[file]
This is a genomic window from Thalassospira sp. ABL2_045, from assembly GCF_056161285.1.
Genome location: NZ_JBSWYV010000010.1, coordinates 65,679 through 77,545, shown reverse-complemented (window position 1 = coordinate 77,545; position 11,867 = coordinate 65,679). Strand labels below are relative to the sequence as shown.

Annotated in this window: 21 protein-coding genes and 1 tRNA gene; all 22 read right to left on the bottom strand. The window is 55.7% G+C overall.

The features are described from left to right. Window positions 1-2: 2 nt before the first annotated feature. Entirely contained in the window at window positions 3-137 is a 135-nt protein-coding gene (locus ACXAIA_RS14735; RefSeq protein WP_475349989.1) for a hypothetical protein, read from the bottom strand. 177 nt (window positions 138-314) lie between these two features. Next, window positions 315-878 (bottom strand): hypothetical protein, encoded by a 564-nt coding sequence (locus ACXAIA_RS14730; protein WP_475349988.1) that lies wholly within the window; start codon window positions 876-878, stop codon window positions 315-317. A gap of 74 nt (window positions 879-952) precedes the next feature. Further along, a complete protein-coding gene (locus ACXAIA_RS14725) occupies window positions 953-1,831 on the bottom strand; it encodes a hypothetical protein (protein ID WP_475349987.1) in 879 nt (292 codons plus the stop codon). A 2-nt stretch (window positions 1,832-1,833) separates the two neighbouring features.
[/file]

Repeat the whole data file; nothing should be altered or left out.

This is a genomic window from Thalassospira sp. ABL2_045, from assembly GCF_056161285.1.
Genome location: NZ_JBSWYV010000010.1, coordinates 65,679 through 77,545, shown reverse-complemented (window position 1 = coordinate 77,545; position 11,867 = coordinate 65,679). Strand labels below are relative to the sequence as shown.

Annotated in this window: 21 protein-coding genes and 1 tRNA gene; all 22 read right to left on the bottom strand. The window is 55.7% G+C overall.

The features are described from left to right. Window positions 1-2: 2 nt before the first annotated feature. Entirely contained in the window at window positions 3-137 is a 135-nt protein-coding gene (locus ACXAIA_RS14735; RefSeq protein WP_475349989.1) for a hypothetical protein, read from the bottom strand. 177 nt (window positions 138-314) lie between these two features. Next, window positions 315-878 (bottom strand): hypothetical protein, encoded by a 564-nt coding sequence (locus ACXAIA_RS14730; protein WP_475349988.1) that lies wholly within the window; start codon window positions 876-878, stop codon window positions 315-317. A gap of 74 nt (window positions 879-952) precedes the next feature. Further along, a complete protein-coding gene (locus ACXAIA_RS14725) occupies window positions 953-1,831 on the bottom strand; it encodes a hypothetical protein (protein ID WP_475349987.1) in 879 nt (292 codons plus the stop codon). A 2-nt stretch (window positions 1,832-1,833) separates the two neighbouring features.